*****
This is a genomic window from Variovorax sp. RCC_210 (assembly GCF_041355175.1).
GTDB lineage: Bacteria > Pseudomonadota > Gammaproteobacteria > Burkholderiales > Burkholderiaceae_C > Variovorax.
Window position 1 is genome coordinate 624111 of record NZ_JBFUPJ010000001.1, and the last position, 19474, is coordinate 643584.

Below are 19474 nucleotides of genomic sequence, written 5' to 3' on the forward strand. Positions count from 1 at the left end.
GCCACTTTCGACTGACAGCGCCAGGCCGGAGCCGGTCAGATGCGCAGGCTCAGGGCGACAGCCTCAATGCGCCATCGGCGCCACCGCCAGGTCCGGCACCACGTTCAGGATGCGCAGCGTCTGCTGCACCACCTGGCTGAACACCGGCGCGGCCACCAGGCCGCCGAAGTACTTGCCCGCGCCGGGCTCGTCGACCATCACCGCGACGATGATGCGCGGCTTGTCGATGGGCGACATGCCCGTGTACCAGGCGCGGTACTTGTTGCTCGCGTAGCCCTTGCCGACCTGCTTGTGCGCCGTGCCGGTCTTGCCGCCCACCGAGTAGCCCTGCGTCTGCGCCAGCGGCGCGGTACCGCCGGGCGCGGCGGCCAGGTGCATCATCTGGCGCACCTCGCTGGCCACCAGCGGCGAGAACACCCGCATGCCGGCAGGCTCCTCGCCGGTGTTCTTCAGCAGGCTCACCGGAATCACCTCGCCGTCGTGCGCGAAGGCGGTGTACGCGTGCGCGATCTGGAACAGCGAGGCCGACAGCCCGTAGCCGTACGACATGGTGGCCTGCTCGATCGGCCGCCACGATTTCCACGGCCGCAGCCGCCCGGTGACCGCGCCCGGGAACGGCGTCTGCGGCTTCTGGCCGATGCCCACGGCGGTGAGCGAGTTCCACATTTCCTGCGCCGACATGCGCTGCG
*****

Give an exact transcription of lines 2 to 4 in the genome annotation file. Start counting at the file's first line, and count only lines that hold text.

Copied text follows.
GTDB lineage: Bacteria > Pseudomonadota > Gammaproteobacteria > Burkholderiales > Burkholderiaceae_C > Variovorax.
Window position 1 is genome coordinate 624111 of record NZ_JBFUPJ010000001.1, and the last position, 19474, is coordinate 643584.

Below are 19474 nucleotides of genomic sequence, written 5' to 3' on the forward strand. Positions count from 1 at the left end.